We're living longer.
And cardiovascular disease and infectious diseases aren't taking quite as much of a toll as they did a couple of decades ago.
But that doesn't mean we're immortal.
Road accidents, suicide, chronic kidney disease, alcohol-related diseases ... these are a few of topics to discuss after looking at a new country-by-country analysis of causes of death by the Institute for Health Metrics and Evaluation at the University of Washington.
There are 188 countries included. We spoke to IHME director Dr. Christopher Murray about some of the more unusual findings.
Stroke, heart disease and lung cancer are the three big killers. What else are you seeing?
In Central America you start to see really interesting things. Violence is the number one cause of premature death in El Salvador, Colombia and Venezuela. Chronic kidney disease is number two in Mexico. And you wouldn't even find a national policy on chronic kidney disease. It's a big issue in not just Mexico but other countries in Central America and it's starting to be a big issue in East Asia.
Why is chronic kidney disease a problem in these parts of the world?
The Central American issue is very controversial. Partly it's diabetes and obesity. But it's believed to be pesticide-related by one group. Another group believes it might be an unrecognized viral illness that's the cause. There's active research on what might account for this, but very little recognition [by governments] of how huge it is.
What else strikes you in the data?
Road traffic injuries is the number one cause of premature death in four countries in the Middle East, the number three cause of premature death in China.
Is that because of dangerous drivers or careless pedestrians?
Probably both. Probably poorly enforced traffic regulations, drunk driving, lots of vehicles without safety restraints like airbags and seat belts. And the mixing of pedestrians and cars. There are ways you can intervene that would not be that expensive.
Railings at danger points, for example, so people can't walk across the street at random.
Anything strike you as just plain odd?
One that's very strange is that there are a very large number of deaths in Bolivia recorded as "foreign body aspiration," where kids, in particular, get a foreign body stuck in their airwaves and die.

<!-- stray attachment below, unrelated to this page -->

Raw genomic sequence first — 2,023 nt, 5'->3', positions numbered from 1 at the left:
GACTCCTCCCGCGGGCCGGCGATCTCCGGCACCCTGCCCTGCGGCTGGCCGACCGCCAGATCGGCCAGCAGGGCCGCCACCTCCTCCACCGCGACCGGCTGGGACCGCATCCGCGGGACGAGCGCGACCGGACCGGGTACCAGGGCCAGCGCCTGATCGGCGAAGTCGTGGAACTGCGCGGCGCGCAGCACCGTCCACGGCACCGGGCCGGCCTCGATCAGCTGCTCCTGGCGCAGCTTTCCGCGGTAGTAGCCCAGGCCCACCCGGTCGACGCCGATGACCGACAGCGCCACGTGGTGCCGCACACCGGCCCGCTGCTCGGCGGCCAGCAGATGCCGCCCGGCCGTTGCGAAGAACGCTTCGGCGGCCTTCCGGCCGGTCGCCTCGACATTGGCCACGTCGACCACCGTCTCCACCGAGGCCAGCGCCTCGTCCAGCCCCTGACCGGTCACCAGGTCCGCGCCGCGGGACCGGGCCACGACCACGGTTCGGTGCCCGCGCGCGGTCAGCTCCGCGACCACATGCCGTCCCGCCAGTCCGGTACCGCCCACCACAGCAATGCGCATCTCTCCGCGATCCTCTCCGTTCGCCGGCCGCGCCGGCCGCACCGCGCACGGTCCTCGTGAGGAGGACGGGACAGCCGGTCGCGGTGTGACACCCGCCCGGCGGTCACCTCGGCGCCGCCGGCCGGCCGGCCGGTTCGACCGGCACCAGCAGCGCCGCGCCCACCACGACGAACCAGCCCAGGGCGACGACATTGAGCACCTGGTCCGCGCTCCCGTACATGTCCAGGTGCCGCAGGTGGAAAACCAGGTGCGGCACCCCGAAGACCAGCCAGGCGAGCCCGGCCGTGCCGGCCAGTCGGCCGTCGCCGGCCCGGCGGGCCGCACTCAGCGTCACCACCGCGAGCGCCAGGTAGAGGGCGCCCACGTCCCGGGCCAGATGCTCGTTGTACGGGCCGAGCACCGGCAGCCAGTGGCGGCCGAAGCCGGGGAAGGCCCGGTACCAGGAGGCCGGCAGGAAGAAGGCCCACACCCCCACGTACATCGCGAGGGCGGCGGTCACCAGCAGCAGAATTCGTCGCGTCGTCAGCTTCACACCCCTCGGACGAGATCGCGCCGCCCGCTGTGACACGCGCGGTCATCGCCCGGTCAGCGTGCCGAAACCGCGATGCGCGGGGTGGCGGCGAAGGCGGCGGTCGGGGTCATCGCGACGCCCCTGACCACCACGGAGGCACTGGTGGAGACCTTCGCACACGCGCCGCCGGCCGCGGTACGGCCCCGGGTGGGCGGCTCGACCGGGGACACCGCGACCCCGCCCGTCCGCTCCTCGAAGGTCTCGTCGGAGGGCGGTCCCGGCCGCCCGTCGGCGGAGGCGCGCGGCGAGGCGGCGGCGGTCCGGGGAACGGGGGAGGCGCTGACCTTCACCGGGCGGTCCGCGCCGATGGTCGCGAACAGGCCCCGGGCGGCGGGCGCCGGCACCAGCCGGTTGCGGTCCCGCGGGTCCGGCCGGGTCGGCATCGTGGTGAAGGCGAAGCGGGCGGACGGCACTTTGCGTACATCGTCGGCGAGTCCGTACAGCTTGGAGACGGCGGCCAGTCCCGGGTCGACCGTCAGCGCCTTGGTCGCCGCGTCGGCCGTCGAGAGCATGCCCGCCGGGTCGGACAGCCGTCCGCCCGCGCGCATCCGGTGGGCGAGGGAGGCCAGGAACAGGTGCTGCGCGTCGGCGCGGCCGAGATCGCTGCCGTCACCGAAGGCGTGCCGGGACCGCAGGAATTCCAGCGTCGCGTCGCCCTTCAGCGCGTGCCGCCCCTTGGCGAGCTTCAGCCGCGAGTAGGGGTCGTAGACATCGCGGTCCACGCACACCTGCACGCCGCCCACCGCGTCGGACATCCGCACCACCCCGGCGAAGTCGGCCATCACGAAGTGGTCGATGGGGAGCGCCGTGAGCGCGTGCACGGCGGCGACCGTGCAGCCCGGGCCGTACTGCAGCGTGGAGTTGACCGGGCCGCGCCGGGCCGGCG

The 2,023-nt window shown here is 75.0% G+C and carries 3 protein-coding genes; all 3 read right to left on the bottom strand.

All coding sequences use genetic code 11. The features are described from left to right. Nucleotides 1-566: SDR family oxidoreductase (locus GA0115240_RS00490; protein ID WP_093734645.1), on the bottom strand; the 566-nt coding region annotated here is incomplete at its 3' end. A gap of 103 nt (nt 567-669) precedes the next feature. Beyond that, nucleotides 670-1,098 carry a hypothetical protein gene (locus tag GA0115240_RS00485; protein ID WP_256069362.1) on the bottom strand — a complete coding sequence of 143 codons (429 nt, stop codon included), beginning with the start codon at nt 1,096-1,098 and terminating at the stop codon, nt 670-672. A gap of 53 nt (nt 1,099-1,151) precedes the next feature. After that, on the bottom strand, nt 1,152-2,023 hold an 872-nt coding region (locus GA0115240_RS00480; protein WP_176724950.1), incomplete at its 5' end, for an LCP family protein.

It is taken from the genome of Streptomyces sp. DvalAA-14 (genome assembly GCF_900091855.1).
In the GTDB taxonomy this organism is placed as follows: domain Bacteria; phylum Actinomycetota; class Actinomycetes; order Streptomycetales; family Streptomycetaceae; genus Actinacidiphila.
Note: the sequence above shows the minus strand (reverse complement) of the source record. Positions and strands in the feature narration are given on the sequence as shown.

What kind of foreign body?
I don't know. When we were inquiring about this in Bolivia, they gave us local names for things — I don't know what they were.
Alzheimer's is on the top ten causes of death for 2013 but was not in 1990. How come?
Because the population in the world is much older, many more people die from Alzheimer's. But it's not yet a big issue in sub-Saharan Africa. There are very few people living into their 70s and 80s.
Suicide is a leading cause of death in South Korea and also in China. Why is that?
I don't know why in Korea, but if you're the government of South Korea and you look at these numbers, you have to try to understand the trend. We know more about suicide in China. There's a huge variation across provinces, almost as much as fivefold variations in suicide. There are theories that say once you have high suicide rates it's kind of self-perpetuating. People know people who've committed suicide, they also know about the means of suicide. There's this notion that it's almost a contagion. But these are theories. The good news in China is that suicide rates are down a lot in the last 20 years. We attribute a lot of that to economic progress and to more emancipation of younger people from their families.
The report also notes that women are living longer than men, and the gap in death rates for men and women in the 20-44 age bracket is widening.
One of the big drivers is men in the countries of the former Soviet Union. There's a big increase in the death rate [in that bracket] in Eastern Europe and alcohol is likely a part of it.